When I stepped down as the scoutmaster last year I thought the boys may drop this guideline, but I did not need to worry about it. They have decided to continue this tradition, which has made me and the new scoutmaster happy. It is a challenge for the patrol leader council sometimes to rotate the various ceremonies (they try to avoid singing) but they have done well during the last nine months.

    So, what do they do instead of the basic Scout Law and Scout Oath at every meeting? Here are a few of the ceremonies they have used:

    OPENINGS
    Pledge Of Allegiance
    America Yell
    God Bless America
    The National Anthem
    American Creed
    Scout Law (or variations of)
    Scout Oath (or variations of)
    The Knight’s Code
    Gilwell Song
    Tommy Tenderfoot (song)

    CLOSINGS
    “Be Prepared” Song
    Patrol Calls
    Scout Benediction
    Scout Vespers
    Scout Slogan
    Scout Motto
    Taps

    What does your troop do for its opening and closing ceremonies? Do you have any good ones to add to this list?

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      I received a call this morning from a father of one the Boy Scouts, who is also a troop committee member, asking if I was going to attend the troop meeting tonight. He and his family would be gone on vacation next week and his son would not be able to attend the committee meeting for a board of review. I said I could be at the troop meeting but other committee members would have to be called. Little did I know it would be a weird, but fun and interesting evening.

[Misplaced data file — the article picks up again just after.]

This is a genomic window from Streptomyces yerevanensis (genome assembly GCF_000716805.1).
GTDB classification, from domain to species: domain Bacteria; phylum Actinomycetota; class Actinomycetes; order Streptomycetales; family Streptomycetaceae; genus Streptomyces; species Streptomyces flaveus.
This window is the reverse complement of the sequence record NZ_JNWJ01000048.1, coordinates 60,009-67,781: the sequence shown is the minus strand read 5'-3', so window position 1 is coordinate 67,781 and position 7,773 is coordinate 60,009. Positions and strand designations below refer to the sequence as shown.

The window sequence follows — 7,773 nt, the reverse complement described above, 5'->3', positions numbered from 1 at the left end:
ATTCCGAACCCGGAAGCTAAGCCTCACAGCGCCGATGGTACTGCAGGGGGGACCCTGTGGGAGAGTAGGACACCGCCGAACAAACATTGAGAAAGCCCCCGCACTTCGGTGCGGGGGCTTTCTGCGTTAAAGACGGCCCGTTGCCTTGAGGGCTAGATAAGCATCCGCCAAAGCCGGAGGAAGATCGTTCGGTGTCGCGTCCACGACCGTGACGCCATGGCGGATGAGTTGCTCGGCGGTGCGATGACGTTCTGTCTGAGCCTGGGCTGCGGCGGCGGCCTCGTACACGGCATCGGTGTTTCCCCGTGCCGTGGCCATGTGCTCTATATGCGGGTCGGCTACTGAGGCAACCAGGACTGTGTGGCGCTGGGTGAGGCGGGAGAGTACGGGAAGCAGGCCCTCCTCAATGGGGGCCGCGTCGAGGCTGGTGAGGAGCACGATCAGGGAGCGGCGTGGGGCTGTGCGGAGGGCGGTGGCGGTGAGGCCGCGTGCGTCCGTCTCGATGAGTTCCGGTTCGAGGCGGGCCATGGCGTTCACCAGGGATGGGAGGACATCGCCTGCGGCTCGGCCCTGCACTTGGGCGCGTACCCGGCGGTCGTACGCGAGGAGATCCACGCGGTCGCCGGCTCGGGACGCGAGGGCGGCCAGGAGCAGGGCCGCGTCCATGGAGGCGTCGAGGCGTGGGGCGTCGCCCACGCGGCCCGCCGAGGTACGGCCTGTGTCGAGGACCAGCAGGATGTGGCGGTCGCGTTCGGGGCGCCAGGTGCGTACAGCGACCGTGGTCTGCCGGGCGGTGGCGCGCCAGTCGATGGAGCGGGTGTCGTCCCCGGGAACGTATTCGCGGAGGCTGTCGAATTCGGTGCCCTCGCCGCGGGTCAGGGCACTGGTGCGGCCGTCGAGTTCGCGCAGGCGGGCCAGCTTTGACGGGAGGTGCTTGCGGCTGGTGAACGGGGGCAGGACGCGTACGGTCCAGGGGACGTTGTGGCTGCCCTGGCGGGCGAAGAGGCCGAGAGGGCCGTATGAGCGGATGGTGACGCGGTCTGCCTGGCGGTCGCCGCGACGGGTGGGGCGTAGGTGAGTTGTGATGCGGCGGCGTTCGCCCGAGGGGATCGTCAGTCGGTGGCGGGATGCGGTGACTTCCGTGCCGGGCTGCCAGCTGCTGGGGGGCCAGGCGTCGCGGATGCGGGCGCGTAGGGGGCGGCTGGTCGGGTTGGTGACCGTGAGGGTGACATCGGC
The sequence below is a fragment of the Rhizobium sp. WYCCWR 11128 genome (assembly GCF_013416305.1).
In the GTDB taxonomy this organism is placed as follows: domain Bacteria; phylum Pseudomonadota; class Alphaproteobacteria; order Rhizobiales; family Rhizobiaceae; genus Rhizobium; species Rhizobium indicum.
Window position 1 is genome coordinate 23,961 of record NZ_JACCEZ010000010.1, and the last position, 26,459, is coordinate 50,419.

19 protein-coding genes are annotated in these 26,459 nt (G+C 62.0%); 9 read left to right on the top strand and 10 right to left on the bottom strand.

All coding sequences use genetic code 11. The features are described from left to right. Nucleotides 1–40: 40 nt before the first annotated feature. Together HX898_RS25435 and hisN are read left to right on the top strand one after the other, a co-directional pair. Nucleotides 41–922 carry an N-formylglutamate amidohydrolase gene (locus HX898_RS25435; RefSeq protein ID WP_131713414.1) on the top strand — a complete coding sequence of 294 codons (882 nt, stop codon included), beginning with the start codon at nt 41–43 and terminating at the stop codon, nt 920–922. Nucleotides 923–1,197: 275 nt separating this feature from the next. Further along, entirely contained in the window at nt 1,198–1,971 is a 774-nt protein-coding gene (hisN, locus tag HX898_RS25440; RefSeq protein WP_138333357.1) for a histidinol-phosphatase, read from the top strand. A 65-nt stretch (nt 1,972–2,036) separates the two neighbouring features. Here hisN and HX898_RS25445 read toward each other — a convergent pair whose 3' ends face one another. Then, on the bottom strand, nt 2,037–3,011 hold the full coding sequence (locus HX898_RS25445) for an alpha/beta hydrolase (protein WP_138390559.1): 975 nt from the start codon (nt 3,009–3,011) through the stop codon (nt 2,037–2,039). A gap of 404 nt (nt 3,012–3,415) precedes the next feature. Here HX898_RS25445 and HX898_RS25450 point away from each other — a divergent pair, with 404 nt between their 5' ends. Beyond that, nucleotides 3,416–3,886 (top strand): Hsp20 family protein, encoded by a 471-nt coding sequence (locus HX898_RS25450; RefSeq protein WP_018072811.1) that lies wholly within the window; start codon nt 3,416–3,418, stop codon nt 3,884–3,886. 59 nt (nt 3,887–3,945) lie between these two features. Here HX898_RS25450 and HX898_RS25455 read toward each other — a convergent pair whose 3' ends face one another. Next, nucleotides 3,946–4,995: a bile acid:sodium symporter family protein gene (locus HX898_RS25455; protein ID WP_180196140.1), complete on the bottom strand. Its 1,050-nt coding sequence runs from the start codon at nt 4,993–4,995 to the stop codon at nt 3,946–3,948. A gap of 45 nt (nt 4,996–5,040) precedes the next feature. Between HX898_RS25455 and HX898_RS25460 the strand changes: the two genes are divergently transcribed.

As a new committee member and former scoutmaster I find that I sometimes need to pull back from things I am used to doing myself, and learning how to help others in new ways. For example, at the board of review tonight, I found that I wanted to step in and ask questions, lots of questions. But it was not my place to do so. There were two other people sitting on this board, not just me. I was now part of a team, not the scoutmaster doing a conference. Added to the situation was a new advancement chairperson who was learning his new responsiblities. Yes, I had to bite my tongue a couple times so that I would not dominate the board of review.